I'm developing an Android app which uses a pressure sensor. Due to storage limitations I have to normalize and scale the atmospheric pressure values. For this I need to know the extreme values of pressure.

Different conditions should be respected, e.g.

  • Weather conditions (low/high)
  • Locations (high mountains, deep valleys like Dead Sea with a surface elevation of: -427 m (−1,401 ft))

If this is unknown, does anybody know the range at sea level? Something like 1013 hPa ± X?

With a formula I've found I calculated that the pressure on Mount Everest should be something like 300 hPa and at Dead Sea about 53 hPa more than at sea level. But this is not a very complex formula, so these values might be theoretical and wrong.

Edit / additional info

I discovered that my sensor provides values like 980.01 hPa, so there are 2 digits precision (don't know whether this reflects sensor precision). A difference of 0.01 hPa means ~8cm altitude. This might sound little, but I need to calculate the current incline of athletes, so I cannot sacrifice precision. My current scaling algorithm produces normalized numbers from 0 to 32768. It would imply much work to change the output range.

  • 2
    $\begingroup$ How tight does this range need to be? As a practical matter, it might make sense to just go with 0-2026 hPa - this certainly captures all possible atmospheric pressures on this planet, and if you have 32 bits to store pressure values, you're probably not going to lose any data, since your pressure sensor is probably not that precise. (This wider range is certainly no more than 8 times as wide as the tightest possible range → it should cost at most 3 extra bits relative to a tighter range.) $\endgroup$
    – senshin
    Commented May 27, 2014 at 14:16
  • $\begingroup$ @senshin I updated my question. Can you tell the maximum possible pressure? Do you think 1100 hPa is possible? $\endgroup$
    – hgoebl
    Commented May 27, 2014 at 15:27
  • 4
    $\begingroup$ @hgoebl The highest surface pressure (unofficial) is 1092.1 hPa apparently measured somewhere in Mongolia. The official record is 1085 hPa in Siberia iirc. $\endgroup$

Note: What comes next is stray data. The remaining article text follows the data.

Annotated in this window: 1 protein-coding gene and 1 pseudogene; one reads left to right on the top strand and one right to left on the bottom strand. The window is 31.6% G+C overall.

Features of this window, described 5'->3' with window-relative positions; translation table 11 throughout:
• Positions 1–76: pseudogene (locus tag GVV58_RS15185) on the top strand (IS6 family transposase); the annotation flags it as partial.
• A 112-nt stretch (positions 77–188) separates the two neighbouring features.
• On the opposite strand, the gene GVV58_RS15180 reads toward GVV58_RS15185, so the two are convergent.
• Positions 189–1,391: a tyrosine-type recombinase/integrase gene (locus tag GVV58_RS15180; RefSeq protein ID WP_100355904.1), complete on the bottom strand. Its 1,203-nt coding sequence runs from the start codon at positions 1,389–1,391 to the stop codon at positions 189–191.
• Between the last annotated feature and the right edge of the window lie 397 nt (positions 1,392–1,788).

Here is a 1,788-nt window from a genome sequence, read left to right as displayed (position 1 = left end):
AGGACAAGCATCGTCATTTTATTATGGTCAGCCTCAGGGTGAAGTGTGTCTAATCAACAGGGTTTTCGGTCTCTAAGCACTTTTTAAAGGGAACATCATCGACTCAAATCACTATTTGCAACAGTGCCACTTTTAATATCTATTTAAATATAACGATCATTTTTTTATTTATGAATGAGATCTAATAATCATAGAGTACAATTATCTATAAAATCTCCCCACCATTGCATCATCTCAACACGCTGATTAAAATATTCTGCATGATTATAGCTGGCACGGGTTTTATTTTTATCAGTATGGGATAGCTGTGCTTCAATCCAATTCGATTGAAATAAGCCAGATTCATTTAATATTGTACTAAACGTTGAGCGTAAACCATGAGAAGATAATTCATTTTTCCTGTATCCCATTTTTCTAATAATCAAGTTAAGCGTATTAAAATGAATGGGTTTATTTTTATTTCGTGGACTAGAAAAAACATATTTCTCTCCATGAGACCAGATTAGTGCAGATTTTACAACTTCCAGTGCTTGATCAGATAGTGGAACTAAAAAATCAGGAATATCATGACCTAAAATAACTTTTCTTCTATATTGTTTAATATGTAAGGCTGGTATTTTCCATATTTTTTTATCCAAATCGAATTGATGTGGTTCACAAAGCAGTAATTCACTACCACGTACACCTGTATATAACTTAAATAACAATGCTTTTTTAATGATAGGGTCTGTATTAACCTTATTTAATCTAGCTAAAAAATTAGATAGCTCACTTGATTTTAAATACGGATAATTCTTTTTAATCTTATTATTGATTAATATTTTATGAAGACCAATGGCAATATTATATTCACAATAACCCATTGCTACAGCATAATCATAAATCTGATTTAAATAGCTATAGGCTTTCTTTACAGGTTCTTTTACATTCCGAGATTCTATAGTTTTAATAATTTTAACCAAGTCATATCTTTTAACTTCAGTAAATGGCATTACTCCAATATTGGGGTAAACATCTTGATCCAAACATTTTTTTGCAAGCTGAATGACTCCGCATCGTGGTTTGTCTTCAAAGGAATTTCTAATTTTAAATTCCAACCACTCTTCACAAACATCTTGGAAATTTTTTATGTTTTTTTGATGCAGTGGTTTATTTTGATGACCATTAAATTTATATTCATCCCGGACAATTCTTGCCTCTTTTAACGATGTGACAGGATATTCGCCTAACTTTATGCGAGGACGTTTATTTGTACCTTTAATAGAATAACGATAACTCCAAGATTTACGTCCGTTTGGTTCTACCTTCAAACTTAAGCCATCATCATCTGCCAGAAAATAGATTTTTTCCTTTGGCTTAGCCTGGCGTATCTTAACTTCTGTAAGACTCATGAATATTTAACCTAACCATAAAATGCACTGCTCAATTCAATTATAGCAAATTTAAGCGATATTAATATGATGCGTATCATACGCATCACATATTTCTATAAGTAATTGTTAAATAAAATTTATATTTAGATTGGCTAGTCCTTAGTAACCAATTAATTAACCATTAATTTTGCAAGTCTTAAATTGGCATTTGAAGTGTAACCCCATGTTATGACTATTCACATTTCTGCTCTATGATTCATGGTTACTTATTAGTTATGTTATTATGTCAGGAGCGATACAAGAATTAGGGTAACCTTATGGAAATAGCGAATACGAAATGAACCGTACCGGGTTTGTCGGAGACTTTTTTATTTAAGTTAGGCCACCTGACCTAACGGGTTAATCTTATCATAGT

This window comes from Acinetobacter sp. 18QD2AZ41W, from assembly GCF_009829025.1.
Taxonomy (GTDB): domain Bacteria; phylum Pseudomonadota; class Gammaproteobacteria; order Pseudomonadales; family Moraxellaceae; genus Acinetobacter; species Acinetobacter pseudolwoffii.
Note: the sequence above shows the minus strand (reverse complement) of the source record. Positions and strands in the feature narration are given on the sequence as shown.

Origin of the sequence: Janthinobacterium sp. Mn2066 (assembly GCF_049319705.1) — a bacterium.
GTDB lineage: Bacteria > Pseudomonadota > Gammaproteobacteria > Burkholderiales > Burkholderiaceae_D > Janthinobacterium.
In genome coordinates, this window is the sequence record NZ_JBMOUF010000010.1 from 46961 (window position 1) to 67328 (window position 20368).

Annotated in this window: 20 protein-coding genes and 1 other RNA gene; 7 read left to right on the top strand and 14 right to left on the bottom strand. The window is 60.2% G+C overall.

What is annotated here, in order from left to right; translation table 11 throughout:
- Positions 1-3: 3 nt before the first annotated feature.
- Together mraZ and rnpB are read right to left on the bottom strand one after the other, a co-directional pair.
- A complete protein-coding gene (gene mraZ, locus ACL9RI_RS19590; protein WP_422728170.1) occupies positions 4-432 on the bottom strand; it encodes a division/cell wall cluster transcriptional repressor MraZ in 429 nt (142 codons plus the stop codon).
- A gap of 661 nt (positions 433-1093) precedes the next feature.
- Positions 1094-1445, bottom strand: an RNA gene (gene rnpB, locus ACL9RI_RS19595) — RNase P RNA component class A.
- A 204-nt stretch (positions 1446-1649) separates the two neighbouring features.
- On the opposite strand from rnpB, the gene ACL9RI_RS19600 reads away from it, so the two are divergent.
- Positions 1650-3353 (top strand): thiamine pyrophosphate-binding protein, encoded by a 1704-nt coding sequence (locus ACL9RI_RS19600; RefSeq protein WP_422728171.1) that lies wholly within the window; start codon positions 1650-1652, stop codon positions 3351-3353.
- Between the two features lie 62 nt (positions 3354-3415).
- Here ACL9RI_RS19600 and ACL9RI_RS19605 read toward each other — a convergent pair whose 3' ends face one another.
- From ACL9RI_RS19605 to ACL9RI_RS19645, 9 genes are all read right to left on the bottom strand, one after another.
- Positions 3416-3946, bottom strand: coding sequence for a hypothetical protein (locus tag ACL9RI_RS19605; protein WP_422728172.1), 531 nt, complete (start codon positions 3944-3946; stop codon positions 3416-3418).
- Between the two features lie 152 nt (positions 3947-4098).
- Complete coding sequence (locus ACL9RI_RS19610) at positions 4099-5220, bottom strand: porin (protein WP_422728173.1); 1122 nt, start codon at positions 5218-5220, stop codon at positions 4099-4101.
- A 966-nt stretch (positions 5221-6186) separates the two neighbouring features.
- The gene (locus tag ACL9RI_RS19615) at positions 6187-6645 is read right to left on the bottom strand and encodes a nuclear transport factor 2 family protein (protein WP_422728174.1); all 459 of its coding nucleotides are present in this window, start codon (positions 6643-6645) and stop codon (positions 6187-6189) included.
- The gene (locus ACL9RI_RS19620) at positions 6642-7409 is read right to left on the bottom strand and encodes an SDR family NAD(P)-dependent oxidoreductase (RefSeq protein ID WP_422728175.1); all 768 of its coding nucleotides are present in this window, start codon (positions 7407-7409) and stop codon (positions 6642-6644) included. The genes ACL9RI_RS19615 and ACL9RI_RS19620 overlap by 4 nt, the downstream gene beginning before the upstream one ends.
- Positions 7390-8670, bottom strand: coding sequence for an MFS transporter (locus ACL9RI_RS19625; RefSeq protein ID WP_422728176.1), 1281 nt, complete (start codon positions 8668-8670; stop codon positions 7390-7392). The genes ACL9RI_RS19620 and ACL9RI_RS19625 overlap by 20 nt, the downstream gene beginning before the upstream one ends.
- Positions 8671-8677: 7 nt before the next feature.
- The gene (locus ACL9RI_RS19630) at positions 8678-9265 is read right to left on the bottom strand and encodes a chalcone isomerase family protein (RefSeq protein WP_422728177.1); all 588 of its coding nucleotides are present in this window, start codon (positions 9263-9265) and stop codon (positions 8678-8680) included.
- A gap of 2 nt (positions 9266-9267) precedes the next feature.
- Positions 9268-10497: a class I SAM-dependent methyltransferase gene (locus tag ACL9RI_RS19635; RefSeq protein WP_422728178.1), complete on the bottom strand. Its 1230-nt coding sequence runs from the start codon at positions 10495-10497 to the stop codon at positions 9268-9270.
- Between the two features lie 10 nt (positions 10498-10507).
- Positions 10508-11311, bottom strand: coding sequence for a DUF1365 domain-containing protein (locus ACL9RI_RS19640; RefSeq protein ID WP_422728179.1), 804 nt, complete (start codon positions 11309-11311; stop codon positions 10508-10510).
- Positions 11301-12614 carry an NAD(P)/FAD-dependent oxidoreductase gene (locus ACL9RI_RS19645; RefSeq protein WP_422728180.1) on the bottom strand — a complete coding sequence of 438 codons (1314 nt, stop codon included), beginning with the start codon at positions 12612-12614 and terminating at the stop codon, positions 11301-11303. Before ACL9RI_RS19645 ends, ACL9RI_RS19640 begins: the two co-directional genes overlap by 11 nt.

– casey
    Commented May 27, 2014 at 15:37
  • 1
    $\begingroup$ @casey Isn't that the pressure reduced to sea level? That's not the most relevant quantity for an actual sensor. $\endgroup$
    – gerrit
    Commented May 27, 2014 at 16:29
  • 3
    $\begingroup$ @gerrit upon further review you are correct. Those are indeed corrected to MSLP (I was a bit quick in my initial investigation). Finding actual surface pressure records seems a bit harder than I thought as everyone corrects to MSLP so they can be compared. If the OP wants a hard upper limit it may be safe to take the (contested) MSLP record of 1091 hPa and hypsometrically find the corresponding pressure at the lowest elevation on earth. $\endgroup$
    – casey
    Commented May 27, 2014 at 16:48

1 Answer 1


Presssure at the Mt. Everest summit has been measured to be 253 Torr (337 hPa). http://jap.physiology.org/content/86/3/1062

Pressure at the Dead Sea as high as 1079 hPa is reported in Fig. 12 of this reference: http://isramar.ocean.org.il/isramar2009/DeadSea/Hecht&Gertman_2003_DS_Climate_Chapter4.pdf

As far as at sea level, 870 hPa was measured for typhoon Tip in 1979. http://www.wunderground.com/blog/weatherhistorian/world-and-us-lowest-barometric-pressure-records

And 1067 hPa at coastal areas of Estonia and Lativa are reported here: http://www.wunderground.com/blog/weatherhistorian/world-and-us-anticyclonic-high-barometric-pressure-records


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